– Semaphore
    Dec 23, 2014 at 17:18

There actually was a hit-and run attack by the Kriegsmarine at Sword Beach. The Norwegian destroyer Svenner was torpedoed and sunk by a sortie of Kriegsmarine suface vessels, who came through the Allied smokescreen to find themselves in the middle of the invasion. Svenner, which was essentially pinned in place by the surrounding landing vessels, was the nearest target of opportunity, and was hit by two torpedoes, resulting in a catastrophic explosion and its sinking.

Norwegian destroyer HNoMS Svenner (pennnant G03) HNoMS Svenner was a S-class destroyer built for the Royal Navy during the Second World War and loaned to exiled Royal Norwegian Navy. Svenner was sunk off Sword, one of the Allied landing zones in Normandy, at dawn on 6 June 1944 while supporting the British Army Normandy landings.

My great-uncle was a Gunner aboard Svenner, and was severely wounded in the attack, ultimately succumbing to his injuries in August 1945.

Some information on the Kriegsmarine ships involved - These Kriegsmarine "torpedoboats" were more akin to US Navy Destroyer Escorts:

Jaguar The Jaguar was part of the 6th Torpedoboot flotilla at the outbreak of the war and used for mine laying operations until Spring of 1940. The ship was send to the Channel in fall of 1940 where the ship was transferred to the 5th Torpedoboot flotilla in February 1941. After a short operation in Norway in April 1941, the ship was used in the Baltic Sea. The Jaguar took part in Operation "Cerberus" in February 1942 and returned to the Baltic Sea until March 1943 followed by an escort mission of battlecruiser Scharnhorst to Norway.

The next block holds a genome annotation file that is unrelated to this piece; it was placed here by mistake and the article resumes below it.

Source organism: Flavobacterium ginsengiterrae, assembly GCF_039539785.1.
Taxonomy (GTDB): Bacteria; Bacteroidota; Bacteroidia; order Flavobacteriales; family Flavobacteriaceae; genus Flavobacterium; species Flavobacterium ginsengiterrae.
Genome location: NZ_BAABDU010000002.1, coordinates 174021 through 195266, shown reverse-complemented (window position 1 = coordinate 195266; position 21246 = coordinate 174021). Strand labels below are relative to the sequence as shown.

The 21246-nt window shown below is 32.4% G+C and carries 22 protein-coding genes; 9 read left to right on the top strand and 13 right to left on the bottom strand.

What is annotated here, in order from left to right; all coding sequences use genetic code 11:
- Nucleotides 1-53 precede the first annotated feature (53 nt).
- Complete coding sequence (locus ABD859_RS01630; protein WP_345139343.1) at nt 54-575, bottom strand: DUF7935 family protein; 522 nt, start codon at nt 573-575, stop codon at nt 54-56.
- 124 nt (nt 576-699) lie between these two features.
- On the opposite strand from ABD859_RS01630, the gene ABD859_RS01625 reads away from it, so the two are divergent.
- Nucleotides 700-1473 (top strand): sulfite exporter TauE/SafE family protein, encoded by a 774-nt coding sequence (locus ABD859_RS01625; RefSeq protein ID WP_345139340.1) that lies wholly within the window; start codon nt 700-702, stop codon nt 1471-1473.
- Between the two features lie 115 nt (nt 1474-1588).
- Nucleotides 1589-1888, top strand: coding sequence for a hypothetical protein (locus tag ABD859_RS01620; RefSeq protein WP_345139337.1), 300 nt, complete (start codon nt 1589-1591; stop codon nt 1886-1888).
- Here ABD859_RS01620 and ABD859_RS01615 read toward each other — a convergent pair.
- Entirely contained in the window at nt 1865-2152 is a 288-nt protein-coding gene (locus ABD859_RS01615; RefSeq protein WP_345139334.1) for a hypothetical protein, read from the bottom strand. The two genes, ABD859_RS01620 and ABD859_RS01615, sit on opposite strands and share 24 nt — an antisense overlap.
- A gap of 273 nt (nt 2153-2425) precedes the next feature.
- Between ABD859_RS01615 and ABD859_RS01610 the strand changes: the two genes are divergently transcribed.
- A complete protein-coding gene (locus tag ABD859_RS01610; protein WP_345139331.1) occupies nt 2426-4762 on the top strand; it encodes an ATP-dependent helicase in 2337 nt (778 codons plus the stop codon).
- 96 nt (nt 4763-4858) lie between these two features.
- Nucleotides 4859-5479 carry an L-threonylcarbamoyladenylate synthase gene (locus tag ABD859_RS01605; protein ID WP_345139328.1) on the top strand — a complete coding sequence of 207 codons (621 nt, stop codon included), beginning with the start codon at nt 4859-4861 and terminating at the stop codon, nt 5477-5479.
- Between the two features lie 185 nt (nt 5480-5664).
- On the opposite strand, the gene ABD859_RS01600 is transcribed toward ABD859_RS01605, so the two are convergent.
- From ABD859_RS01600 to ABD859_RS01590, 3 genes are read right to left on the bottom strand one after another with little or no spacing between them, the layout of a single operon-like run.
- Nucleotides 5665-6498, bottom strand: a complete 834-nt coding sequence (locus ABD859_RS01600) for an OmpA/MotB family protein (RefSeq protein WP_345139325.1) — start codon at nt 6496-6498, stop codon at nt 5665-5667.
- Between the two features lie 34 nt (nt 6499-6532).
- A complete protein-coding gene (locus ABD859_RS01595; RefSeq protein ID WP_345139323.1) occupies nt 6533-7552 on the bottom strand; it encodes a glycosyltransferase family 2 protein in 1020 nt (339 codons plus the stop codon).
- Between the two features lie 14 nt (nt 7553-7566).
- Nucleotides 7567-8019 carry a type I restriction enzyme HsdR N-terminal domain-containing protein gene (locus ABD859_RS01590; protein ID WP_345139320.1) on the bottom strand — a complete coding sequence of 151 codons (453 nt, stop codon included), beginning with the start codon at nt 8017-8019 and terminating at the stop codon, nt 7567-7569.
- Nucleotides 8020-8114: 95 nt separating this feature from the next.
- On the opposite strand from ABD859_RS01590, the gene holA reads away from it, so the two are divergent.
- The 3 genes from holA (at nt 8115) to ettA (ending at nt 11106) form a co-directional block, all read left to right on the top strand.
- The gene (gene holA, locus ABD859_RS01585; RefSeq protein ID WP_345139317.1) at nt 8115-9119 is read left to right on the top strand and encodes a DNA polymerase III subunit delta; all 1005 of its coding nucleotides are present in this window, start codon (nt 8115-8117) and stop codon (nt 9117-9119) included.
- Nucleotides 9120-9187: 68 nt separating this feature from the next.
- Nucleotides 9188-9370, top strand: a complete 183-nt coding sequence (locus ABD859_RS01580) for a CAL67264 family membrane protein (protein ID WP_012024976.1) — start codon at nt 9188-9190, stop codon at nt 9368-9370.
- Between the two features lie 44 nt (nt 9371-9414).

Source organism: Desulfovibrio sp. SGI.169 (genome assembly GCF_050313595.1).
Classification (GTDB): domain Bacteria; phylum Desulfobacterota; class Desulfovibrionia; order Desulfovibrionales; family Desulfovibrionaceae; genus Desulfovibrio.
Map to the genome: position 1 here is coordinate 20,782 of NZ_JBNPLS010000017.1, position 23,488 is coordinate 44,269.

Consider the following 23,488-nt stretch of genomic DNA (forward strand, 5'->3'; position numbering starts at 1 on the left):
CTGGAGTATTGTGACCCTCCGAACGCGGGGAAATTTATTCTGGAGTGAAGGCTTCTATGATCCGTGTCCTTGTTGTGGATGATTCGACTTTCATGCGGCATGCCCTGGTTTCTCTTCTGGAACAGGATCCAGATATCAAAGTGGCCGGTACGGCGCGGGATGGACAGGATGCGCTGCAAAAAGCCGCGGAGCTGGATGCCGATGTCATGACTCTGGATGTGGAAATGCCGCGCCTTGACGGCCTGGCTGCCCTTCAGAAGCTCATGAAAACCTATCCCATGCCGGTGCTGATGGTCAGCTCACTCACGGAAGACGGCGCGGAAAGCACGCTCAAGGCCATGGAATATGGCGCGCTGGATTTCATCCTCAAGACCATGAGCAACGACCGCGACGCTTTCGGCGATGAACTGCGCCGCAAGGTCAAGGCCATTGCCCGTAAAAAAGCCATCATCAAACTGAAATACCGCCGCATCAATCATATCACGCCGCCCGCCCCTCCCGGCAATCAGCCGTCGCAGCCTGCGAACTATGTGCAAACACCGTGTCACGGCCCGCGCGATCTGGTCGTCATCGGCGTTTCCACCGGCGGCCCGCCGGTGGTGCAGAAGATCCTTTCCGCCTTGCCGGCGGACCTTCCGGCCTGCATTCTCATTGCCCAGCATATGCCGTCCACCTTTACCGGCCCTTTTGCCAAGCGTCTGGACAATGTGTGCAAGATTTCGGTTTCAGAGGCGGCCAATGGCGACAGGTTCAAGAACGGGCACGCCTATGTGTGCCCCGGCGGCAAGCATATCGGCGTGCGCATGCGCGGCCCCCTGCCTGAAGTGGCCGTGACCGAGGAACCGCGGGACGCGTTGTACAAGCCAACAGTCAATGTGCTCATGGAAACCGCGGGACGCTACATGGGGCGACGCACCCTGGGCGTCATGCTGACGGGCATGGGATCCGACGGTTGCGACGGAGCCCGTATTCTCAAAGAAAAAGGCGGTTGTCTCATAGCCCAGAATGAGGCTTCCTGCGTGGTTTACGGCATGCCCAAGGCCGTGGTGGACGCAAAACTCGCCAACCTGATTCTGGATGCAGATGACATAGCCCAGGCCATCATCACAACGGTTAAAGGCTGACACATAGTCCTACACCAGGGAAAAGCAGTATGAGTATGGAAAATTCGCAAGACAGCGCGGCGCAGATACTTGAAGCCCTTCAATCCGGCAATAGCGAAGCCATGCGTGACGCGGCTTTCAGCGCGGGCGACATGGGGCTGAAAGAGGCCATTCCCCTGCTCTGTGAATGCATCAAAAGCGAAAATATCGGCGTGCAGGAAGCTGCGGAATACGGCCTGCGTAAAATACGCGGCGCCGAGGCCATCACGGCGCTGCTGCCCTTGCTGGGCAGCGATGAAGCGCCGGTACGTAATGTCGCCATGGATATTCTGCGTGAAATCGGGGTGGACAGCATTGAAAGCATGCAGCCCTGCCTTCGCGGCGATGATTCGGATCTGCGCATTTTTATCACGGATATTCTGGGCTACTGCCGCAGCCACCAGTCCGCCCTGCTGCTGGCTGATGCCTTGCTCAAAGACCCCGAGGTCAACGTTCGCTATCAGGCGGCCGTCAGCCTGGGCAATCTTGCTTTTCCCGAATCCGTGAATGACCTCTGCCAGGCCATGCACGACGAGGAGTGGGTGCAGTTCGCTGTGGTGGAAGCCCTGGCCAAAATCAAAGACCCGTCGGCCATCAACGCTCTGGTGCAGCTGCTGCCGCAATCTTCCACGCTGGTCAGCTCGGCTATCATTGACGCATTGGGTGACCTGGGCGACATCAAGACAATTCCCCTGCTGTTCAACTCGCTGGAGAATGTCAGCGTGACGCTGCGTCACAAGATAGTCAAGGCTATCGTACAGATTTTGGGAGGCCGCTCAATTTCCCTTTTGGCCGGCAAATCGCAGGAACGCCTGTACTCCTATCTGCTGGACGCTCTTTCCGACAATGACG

Returned to the Channel the ship operated against the invasion fleet in the Normandy and sunk on 15.06.1944 by British Lancaster bombers in Le Havre on 49°30'N/00°07E'.

Moewe. The Möwe was part of the 5th Torpedoboot Flotilla at the outbreak of the war, which was used for mine laying ("Westwall") until 24.09.1939. Escort duties for CLs to recover home going destroyer after mine laying operations in British coastal waters. Used during Operation "Weserübung" in April 1940, and torpedoed by British submarine Taku on 09.05.1940. Repairs of the heavily damaged Möwe lasted until Spring of 1943. Transferred to France in May 1943, the Möwe was sunk on 15.06.1944 by British Lancaster bombers in Le Havre after several attacks on the allied landing force in the Normandy (including the destruction of the Norwegian destroyer Svenner )

  • 1
    You might want to include a little more information concerning the above linked event. A link only answer will often get downvoted or deleted, since if the link eventually breaks the answer becomes meaningless.
    – justCal
    Sep 2, 2017 at 14:56

My father was an ASDIC operator on HNoMS Svenner. During the D-Day he was off duty but as the ship was on alert during those hours he was on duty on his second position which was loading shells to one of the front guns.The officer in charge drew his gun when they were hit because he was ordered to stay on duty at all costs. So they were not allowed to evacuate their position. Finally, when they started to sink, they were allowed to abandon the ship. All communication onboard was wiped out. They were in the water for hours before being rescued.